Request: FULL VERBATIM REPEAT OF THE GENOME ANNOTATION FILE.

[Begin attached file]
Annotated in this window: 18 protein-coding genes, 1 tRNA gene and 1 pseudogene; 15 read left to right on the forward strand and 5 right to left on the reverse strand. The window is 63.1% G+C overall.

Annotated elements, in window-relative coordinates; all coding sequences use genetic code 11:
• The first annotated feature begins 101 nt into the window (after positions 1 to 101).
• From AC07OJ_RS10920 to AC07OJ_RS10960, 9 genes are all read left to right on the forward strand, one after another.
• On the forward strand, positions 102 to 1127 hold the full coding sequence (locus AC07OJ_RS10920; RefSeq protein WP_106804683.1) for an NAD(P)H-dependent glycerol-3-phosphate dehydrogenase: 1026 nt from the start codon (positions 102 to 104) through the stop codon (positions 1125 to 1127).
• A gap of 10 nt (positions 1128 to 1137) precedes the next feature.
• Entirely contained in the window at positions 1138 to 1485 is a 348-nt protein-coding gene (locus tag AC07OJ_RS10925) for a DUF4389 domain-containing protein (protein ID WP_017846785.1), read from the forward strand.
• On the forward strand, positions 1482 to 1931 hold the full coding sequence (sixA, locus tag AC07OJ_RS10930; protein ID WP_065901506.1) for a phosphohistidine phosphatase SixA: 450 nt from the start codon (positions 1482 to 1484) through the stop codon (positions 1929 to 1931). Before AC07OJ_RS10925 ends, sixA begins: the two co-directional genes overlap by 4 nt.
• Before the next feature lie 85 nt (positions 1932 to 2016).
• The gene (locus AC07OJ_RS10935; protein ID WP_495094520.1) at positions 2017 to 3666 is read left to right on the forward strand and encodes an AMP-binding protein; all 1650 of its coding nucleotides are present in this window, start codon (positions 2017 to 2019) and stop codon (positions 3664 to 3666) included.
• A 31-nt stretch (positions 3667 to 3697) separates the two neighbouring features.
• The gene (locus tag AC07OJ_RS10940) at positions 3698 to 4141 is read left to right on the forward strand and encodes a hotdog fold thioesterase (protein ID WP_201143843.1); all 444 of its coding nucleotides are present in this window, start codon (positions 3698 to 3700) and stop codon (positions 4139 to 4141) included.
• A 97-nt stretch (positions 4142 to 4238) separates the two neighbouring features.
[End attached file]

Annotated in this window: 18 protein-coding genes, 1 tRNA gene and 1 pseudogene; 15 read left to right on the forward strand and 5 right to left on the reverse strand. The window is 63.1% G+C overall.

Annotated elements, in window-relative coordinates; all coding sequences use genetic code 11:
• The first annotated feature begins 101 nt into the window (after positions 1 to 101).
• From AC07OJ_RS10920 to AC07OJ_RS10960, 9 genes are all read left to right on the forward strand, one after another.
• On the forward strand, positions 102 to 1127 hold the full coding sequence (locus AC07OJ_RS10920; RefSeq protein WP_106804683.1) for an NAD(P)H-dependent glycerol-3-phosphate dehydrogenase: 1026 nt from the start codon (positions 102 to 104) through the stop codon (positions 1125 to 1127).
• A gap of 10 nt (positions 1128 to 1137) precedes the next feature.
• Entirely contained in the window at positions 1138 to 1485 is a 348-nt protein-coding gene (locus tag AC07OJ_RS10925) for a DUF4389 domain-containing protein (protein ID WP_017846785.1), read from the forward strand.
• On the forward strand, positions 1482 to 1931 hold the full coding sequence (sixA, locus tag AC07OJ_RS10930; protein ID WP_065901506.1) for a phosphohistidine phosphatase SixA: 450 nt from the start codon (positions 1482 to 1484) through the stop codon (positions 1929 to 1931). Before AC07OJ_RS10925 ends, sixA begins: the two co-directional genes overlap by 4 nt.
• Before the next feature lie 85 nt (positions 1932 to 2016).
• The gene (locus AC07OJ_RS10935; protein ID WP_495094520.1) at positions 2017 to 3666 is read left to right on the forward strand and encodes an AMP-binding protein; all 1650 of its coding nucleotides are present in this window, start codon (positions 2017 to 2019) and stop codon (positions 3664 to 3666) included.
• A 31-nt stretch (positions 3667 to 3697) separates the two neighbouring features.
• The gene (locus tag AC07OJ_RS10940) at positions 3698 to 4141 is read left to right on the forward strand and encodes a hotdog fold thioesterase (protein ID WP_201143843.1); all 444 of its coding nucleotides are present in this window, start codon (positions 3698 to 3700) and stop codon (positions 4139 to 4141) included.
• A 97-nt stretch (positions 4142 to 4238) separates the two neighbouring features.